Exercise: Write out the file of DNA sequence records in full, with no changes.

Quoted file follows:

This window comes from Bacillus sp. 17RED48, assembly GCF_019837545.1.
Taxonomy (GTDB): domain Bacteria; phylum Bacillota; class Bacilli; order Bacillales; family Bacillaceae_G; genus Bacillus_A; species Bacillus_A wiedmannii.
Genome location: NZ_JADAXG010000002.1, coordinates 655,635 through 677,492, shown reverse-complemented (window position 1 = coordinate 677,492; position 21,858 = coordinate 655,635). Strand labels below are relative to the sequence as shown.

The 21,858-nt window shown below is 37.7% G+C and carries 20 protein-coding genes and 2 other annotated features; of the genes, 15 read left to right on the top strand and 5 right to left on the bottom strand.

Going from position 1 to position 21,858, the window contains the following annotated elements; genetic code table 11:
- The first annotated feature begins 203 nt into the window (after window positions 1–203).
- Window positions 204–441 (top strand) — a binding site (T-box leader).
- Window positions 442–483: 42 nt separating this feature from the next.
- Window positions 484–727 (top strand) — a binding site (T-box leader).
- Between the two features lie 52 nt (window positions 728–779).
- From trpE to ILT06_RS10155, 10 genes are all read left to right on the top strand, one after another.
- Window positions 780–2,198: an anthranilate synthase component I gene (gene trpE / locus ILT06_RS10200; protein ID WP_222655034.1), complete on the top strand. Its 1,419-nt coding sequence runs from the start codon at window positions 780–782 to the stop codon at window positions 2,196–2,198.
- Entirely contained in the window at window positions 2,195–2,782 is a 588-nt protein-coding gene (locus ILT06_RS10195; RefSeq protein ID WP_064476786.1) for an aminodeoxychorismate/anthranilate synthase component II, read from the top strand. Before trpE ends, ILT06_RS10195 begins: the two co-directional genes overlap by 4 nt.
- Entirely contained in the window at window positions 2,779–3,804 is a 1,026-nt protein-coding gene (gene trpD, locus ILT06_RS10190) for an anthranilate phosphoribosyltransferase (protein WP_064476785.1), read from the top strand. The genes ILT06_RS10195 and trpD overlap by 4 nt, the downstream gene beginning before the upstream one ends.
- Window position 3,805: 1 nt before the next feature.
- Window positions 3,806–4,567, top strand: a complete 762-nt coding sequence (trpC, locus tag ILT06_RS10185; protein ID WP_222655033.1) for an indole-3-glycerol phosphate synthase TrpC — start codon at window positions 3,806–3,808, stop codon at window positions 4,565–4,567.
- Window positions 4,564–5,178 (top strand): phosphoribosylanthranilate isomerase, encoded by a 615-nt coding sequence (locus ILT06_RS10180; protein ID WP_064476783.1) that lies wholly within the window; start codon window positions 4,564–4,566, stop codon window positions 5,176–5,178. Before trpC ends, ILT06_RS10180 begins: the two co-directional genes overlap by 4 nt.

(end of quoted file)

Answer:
This window comes from Bacillus sp. 17RED48, assembly GCF_019837545.1.
Taxonomy (GTDB): domain Bacteria; phylum Bacillota; class Bacilli; order Bacillales; family Bacillaceae_G; genus Bacillus_A; species Bacillus_A wiedmannii.
Genome location: NZ_JADAXG010000002.1, coordinates 655,635 through 677,492, shown reverse-complemented (window position 1 = coordinate 677,492; position 21,858 = coordinate 655,635). Strand labels below are relative to the sequence as shown.

The 21,858-nt window shown below is 37.7% G+C and carries 20 protein-coding genes and 2 other annotated features; of the genes, 15 read left to right on the top strand and 5 right to left on the bottom strand.

Going from position 1 to position 21,858, the window contains the following annotated elements; genetic code table 11:
- The first annotated feature begins 203 nt into the window (after window positions 1–203).
- Window positions 204–441 (top strand) — a binding site (T-box leader).
- Window positions 442–483: 42 nt separating this feature from the next.
- Window positions 484–727 (top strand) — a binding site (T-box leader).
- Between the two features lie 52 nt (window positions 728–779).
- From trpE to ILT06_RS10155, 10 genes are all read left to right on the top strand, one after another.
- Window positions 780–2,198: an anthranilate synthase component I gene (gene trpE / locus ILT06_RS10200; protein ID WP_222655034.1), complete on the top strand. Its 1,419-nt coding sequence runs from the start codon at window positions 780–782 to the stop codon at window positions 2,196–2,198.
- Entirely contained in the window at window positions 2,195–2,782 is a 588-nt protein-coding gene (locus ILT06_RS10195; RefSeq protein ID WP_064476786.1) for an aminodeoxychorismate/anthranilate synthase component II, read from the top strand. Before trpE ends, ILT06_RS10195 begins: the two co-directional genes overlap by 4 nt.
- Entirely contained in the window at window positions 2,779–3,804 is a 1,026-nt protein-coding gene (gene trpD, locus ILT06_RS10190) for an anthranilate phosphoribosyltransferase (protein WP_064476785.1), read from the top strand. The genes ILT06_RS10195 and trpD overlap by 4 nt, the downstream gene beginning before the upstream one ends.
- Window position 3,805: 1 nt before the next feature.
- Window positions 3,806–4,567, top strand: a complete 762-nt coding sequence (trpC, locus tag ILT06_RS10185; protein ID WP_222655033.1) for an indole-3-glycerol phosphate synthase TrpC — start codon at window positions 3,806–3,808, stop codon at window positions 4,565–4,567.
- Window positions 4,564–5,178 (top strand): phosphoribosylanthranilate isomerase, encoded by a 615-nt coding sequence (locus ILT06_RS10180; protein ID WP_064476783.1) that lies wholly within the window; start codon window positions 4,564–4,566, stop codon window positions 5,176–5,178. Before trpC ends, ILT06_RS10180 begins: the two co-directional genes overlap by 4 nt.